One of the steps of my process is to bring the information I have to one of my team members. My team is my sounding board to justify my thought process or bring to light any of my oversights. I knew what I knew but maybe I was over, or under, reacting. As expected, they all had the same flags and concerns that I did.
Back to my story…
I reviewed the email containing the short list of requirements and began going through them one at a time. The entire time thinking to myself, “OK, what is the catch here? Where is the trap?”
As I went through the list, I visited the website they referred me to and did a quick search to see if the domain they requested was even available. The website was relatively simple and the domain was NOT available (another flag). I remember thinking how the client said the site HAD to be completed by a specific date. Having purchased domains that were not available in the past, I knew there was NO way that the client would be able to secure that domain name in the time frame specified. This alone was enough to disqualify this particular client. At the same time, I thought perhaps this client just did not understand the process (which happens a lot within the industry).
I made some quick notes to to clarify the clients understanding of each of their requirements and sent my reply with a number of questions that would require an answer in order for me to proceed. I knew if I asked a scammer questions requiring real answer, they would likely not respond appropriately.
Blatant Client Disqualification
Sure enough, their reply was not appropriate. I basically got the same email a second time listing his requirements and asking me for my estimate. Now I was angry. I was, more or less, convinced this was not a legitimate offer. Now, I wanted to catch this guy in his scam. So I decided to play along and replied again stating that it appeared he had not even read my reply as it required some additional information.
I got another reply, this time reducing the requirements, eliminating the domain name and any other requirements requiring specific answers or any type of a business relationship beyond the immediate project and allowing him to “qualify” as a potential client. They again asked for a quote.
This time my reply included a quote and an agreement with my time sensitive requirements. I sent a proposal with a quote in the upper third of their budget ($8900), I required full payment ahead of time which had to be received and cleared by a specific date, I required all content – especially because this so called content was with a person other than whom I was corresponding – be delivered by a specific date and I required the signed return of the proposal for contract with signatures by a specific date. It was another week before I got another reply.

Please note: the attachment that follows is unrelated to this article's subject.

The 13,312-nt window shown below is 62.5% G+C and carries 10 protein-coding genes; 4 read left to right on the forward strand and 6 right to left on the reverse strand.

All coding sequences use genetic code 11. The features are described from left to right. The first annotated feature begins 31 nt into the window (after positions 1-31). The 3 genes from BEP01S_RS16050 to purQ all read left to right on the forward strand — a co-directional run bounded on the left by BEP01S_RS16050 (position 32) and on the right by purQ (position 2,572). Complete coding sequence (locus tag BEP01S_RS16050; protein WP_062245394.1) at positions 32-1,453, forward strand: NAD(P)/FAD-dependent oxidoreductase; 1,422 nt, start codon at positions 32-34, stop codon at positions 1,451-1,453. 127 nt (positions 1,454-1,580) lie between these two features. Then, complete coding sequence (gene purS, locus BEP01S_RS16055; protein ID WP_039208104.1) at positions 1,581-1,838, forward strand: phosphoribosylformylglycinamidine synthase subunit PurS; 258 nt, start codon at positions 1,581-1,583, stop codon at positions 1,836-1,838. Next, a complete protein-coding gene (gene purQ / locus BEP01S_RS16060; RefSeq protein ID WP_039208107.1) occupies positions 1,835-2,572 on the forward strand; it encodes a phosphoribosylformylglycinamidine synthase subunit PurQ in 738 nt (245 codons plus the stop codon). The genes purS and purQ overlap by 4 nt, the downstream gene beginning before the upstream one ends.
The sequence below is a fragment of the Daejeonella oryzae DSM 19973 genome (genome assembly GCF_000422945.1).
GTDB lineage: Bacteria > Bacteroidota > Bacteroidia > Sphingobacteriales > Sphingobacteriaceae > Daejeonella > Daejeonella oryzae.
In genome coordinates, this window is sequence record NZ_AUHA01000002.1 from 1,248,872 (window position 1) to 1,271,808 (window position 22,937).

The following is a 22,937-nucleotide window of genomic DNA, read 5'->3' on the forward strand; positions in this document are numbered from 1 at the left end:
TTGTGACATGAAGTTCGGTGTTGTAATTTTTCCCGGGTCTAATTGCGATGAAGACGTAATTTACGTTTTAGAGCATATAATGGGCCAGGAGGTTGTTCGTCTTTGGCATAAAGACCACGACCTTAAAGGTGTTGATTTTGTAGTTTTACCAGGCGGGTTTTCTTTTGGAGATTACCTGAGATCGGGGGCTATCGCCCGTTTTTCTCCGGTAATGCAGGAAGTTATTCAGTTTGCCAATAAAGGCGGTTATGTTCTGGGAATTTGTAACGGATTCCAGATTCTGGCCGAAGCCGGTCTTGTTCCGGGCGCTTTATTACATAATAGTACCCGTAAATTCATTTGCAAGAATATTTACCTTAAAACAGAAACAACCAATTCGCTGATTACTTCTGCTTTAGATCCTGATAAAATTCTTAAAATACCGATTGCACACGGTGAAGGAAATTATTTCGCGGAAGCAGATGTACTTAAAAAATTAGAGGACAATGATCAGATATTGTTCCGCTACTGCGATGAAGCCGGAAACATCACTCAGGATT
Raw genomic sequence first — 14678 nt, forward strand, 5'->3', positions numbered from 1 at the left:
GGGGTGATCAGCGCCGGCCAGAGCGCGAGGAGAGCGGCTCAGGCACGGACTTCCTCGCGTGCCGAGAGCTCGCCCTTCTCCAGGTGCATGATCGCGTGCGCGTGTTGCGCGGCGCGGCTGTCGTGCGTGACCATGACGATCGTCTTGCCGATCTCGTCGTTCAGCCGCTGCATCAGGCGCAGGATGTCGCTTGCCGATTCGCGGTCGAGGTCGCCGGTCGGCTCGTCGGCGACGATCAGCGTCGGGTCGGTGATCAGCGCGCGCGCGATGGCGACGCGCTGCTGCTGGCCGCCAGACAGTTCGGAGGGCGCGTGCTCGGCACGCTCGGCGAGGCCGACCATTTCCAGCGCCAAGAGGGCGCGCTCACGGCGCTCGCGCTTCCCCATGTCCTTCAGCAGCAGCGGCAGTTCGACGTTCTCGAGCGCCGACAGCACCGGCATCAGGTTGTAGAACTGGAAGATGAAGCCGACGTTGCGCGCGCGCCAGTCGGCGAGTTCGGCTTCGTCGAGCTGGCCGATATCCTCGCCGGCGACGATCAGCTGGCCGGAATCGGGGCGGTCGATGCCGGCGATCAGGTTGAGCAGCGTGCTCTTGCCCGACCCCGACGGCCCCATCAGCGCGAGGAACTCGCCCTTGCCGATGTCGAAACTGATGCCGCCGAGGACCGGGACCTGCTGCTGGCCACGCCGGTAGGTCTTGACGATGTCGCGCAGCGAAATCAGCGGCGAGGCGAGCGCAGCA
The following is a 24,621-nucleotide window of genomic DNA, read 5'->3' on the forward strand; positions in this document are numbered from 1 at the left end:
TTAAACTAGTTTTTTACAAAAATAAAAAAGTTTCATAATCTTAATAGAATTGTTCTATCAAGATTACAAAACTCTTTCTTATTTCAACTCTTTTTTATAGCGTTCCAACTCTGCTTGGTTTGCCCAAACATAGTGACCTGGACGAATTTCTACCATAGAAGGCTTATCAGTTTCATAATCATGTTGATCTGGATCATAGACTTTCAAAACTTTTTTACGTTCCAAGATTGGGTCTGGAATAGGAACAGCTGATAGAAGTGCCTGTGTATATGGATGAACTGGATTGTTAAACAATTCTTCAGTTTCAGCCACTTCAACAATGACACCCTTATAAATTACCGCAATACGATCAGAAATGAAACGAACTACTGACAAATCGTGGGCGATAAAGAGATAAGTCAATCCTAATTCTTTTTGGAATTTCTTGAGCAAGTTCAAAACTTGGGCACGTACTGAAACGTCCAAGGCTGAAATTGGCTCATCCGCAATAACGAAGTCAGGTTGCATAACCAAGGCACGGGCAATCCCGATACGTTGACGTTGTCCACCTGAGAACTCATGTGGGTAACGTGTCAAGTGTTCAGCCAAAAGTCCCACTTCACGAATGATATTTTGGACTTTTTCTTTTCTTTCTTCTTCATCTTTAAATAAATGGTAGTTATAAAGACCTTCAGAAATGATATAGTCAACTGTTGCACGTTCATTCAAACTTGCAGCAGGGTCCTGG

Then it happened – They accepted my proposal.
Within their acceptance reply is where I found the information that definitively disqualified this potential client. I added in my thought process as I read through the reply.
First, there were no signatures with the proposal. Then, they agreed to send me $6500 immediately (ME: wait, where did that number come from?) but could I do a favor… they were going into the hospital for their hearing surgery and did not have time to send money to their content creator, and their content creator did not accept credit cards. They continued with… $3500 of the $6500 was for a 50% deposit for the website (ME: wait, what? There was no mention of me accepting a deposit of any sort in my proposal. ) All I had to do (ME: wait, did I have any time left to do anything for them other than fulfill what I laid out in my proposal??) was wait for payment to clear and then send the content creator a money order for $2000 and the remaining $1000 was for my trouble (ME: huh? Since when does $3500 plus $3500 does not equal $8900 and what happened to full payment to begin the project?).
It took everything in my power not to point out their errors but I restrained myself. I did NOT want to provide them the information they needed to get better at their scam! I sent one final email in reply. My reply simply said something along the lines of, “I do not believe that this business relationship would be in my best interest.” I did not hear back from them again.